AFL Round 13 – St.Kilda v Melbourne: Two days to remember in a week the Saints won’t forget

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A Day to Remember

Tuesday 18th June:

Today was planned weeks ahead, when my Uncle Bob invited me to be his companion at the event at Seaford honouring long-time, 50 year plus, members and volunteers of the St.Kilda Football Club.  It was an event honouring the hearts of the club, signified by a board at the entrance of Linen House, where over 200 members had their name on a special plaque.  It was going to be awesome.

When I jumped into my car to go pick him up, I heard on the radio about Stephen Milne and the charges, and an overwhelming sense of sadness and grief overwhelmed me – for Stephen, and the woman, and all their families, and the club and all the supporters.  For all of us, this is so sad and Stephen now has to deal with the past and its ramifications.

Would I tell my uncle?  He already knew, and I kept the radio off as we headed south.  We were driving into the eye of the storm.  The TV cameras and reporters were already there, but there wasn’t the pack around the door as all the elderly, and aged and a few of us young-uns came into Linen House.  We were ushered into the big hall where the boys do their work during the week.  Chairs were set out, 180 plus.  One hundred and five invitees had come, and had bought another70 support people.  Uncle Bob, a 63-year member, mingled with 85-year members and everything between.

There was a lot of waiting around once we sat.  We were waiting for someone stuck in traffic.  It ended up being Shane Wakelin, now General Manager of Commercial Operations, an ex-Saints player, re-positioned.  He introduced himself, recognised long time servants of the Club like Georgie Day for all her help and currently the work on the Saints museum, Russell Holmesby, as well as the longest members, the oldest members, the group as a whole.  He introduced Greg Westaway, another over 50-year member, and Greg introduced Scotty Watters.

It had been a big day.  They all looked relieved that they were facing the questions of a group of beloved supporters and not the press and the feeling of the room was expectant and loving.  And we were rewarded by honesty, a picture of where the boys and the club were up to.  Scotty Watters said a few words and opened up the afternoon to questions.  There was an orderly progression of quite brilliant questions, from people who have been watching with interest for, as Scotty observed, long before the 5 minutes ago he walked into the club.  It was a sight to behold.  Respect, thoughtfulness, pride, devotion, history, knowledge and time.  All wrapped up in grey hair and walking frames and walking sticks and hearing-aids and such faith it made my heart ache.  If I had kept up my membership, I’d be going on 46 years rather than from 1967-71 and 2007-2013.  These people have seen the champions come and go, Nicky Winmar, Stewie Loewe, Darryl Baldock, Ian Stewart, Cowboy Neale,  Ross Smith, Trevor Barker, Tony Lockett to name but a few.  They have seen us at the lofty heights and the depths of despair.  They are waiting for the latest to pass.  They are a patient mob, these long time Sainters.  Before finishing the formalities, Greg Westaway said that he knew this was a hard day for all concerned, and the club would put out a statement later in the day.  I felt relieved.  The elephant in the room was named and placed.  My heart felt a little lighter.  And even lighter when I found that Ross Smith was seated next to Uncle Bob.  As we finished with the formal part of the afternoon, I showed Ross Smith the painting of him and Carl Ditterich that I had told him about at the St.Kilda Hall of Fame.  The picture I painted of Deb and I getting his and Carls autograph at the back of the players room at Moorabbin when we were twelve.  I have done it all from my memory, and what is most striking is the colour of the bricks which are as others have also remembered it.  Ross is such a gentleman that he admired my painting. I wonder if he’s around more to perhaps join the Board??  Be the next President??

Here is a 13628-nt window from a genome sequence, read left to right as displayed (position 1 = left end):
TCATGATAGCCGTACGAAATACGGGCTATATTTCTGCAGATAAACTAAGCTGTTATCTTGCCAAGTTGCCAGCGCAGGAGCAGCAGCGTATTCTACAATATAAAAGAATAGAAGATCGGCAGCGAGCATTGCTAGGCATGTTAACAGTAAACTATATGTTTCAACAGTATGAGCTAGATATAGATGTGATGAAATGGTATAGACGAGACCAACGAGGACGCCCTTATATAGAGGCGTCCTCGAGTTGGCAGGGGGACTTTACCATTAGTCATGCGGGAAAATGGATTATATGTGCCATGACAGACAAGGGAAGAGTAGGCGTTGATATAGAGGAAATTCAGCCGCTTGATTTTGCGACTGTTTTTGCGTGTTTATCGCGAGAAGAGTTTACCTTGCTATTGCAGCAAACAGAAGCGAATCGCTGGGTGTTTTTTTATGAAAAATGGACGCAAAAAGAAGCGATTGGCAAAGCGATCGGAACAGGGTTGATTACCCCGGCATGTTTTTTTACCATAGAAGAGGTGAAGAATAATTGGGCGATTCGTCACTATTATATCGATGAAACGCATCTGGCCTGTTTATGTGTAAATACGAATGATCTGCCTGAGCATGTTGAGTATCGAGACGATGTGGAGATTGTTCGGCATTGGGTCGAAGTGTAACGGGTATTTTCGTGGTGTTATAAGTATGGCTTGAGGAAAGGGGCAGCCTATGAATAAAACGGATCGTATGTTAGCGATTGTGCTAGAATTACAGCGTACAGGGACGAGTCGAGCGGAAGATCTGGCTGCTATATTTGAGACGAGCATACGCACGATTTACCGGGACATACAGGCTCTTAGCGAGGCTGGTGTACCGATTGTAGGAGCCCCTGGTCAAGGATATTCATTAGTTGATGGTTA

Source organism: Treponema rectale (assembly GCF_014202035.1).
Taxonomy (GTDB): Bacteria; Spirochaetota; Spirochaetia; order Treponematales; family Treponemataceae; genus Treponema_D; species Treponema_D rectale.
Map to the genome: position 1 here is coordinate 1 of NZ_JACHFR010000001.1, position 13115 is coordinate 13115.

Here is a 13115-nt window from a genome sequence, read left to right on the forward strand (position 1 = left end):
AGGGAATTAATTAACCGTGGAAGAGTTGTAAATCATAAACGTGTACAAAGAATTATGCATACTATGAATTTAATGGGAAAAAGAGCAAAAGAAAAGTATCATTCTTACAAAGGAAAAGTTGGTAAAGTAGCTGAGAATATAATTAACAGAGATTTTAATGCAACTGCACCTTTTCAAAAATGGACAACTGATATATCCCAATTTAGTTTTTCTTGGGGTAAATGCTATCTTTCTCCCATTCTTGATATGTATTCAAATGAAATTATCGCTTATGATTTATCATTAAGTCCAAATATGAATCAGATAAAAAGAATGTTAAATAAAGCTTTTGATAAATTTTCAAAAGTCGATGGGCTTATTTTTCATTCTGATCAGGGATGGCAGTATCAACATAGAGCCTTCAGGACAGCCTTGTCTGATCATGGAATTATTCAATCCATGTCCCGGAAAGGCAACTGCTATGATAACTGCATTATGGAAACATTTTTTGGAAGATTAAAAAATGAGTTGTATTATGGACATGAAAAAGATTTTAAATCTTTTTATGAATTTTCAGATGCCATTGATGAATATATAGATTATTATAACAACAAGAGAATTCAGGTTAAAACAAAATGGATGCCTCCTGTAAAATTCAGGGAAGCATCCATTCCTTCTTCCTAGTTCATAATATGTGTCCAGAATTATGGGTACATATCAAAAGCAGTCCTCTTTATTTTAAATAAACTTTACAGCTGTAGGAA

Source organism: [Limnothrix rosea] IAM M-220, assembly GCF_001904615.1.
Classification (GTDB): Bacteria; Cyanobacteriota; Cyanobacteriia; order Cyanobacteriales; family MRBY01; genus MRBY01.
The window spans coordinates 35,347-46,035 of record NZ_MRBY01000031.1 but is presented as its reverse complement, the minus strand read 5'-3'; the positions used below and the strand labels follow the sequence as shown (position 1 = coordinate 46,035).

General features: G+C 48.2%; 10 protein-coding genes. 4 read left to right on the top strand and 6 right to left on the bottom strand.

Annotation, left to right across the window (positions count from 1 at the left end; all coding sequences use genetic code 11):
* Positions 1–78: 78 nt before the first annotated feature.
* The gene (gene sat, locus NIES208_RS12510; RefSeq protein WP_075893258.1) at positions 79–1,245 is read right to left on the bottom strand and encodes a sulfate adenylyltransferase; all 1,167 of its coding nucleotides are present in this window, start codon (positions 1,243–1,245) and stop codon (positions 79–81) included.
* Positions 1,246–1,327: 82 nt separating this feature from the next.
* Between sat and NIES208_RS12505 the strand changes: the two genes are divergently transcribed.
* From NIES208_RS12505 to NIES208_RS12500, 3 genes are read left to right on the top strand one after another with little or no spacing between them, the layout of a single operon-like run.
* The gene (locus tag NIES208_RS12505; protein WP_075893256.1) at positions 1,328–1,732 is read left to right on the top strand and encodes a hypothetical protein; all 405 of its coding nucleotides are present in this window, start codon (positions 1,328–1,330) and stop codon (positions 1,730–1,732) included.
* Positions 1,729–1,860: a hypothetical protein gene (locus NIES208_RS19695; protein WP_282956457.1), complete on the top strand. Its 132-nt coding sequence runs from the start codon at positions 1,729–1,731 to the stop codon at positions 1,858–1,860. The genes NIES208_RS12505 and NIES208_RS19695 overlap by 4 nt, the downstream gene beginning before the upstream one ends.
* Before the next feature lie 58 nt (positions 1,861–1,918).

After Scotty had to go and deal with the day from hell, we got a tour, saw the hot and cold baths, the lockers, all red and built into the wall, and above the lockers on each of the four walls, were encouraging and hopeful and hopefully motivating quotes from life and sport to inspire our boys.  These were Scotty Watters’ idea.  To surround the boys with inspiring ideas. The flow of boys who come through the red white and black.  Who often grow up in these rooms, who are family to each other, who warm our hearts and break our hearts.  We saw some of the boys as they finished off their training, had food, had showers. After the tour, we were back into the hall and ate our fill of fabulous sandwiches and cups of tea, we chatted to each other and staff.  I met the new membership person who had organised today, and I gave her some feedback.  I told her that since Scotty Watters had come, since that time, the Club felt more open and accessible to me.  The advertising that had so many people up at dawn and on the cold winter beach along the bayside.  The tours of Seaford.  The website which shared, with humour, the life of the boys, their personalities. She said that the Club had deliberately tried hard to engage with their members. Today was another.  In celebrating 140 years of proud history, the Club wanted to pay special recognition to its members and supporters, along with players, officials and volunteers.  They have been doing that well.  No one wanted to leave.  No one wanted the drive home or the world that was rumbling outside.  We all wanted to stay that little bit longer and soak up something good.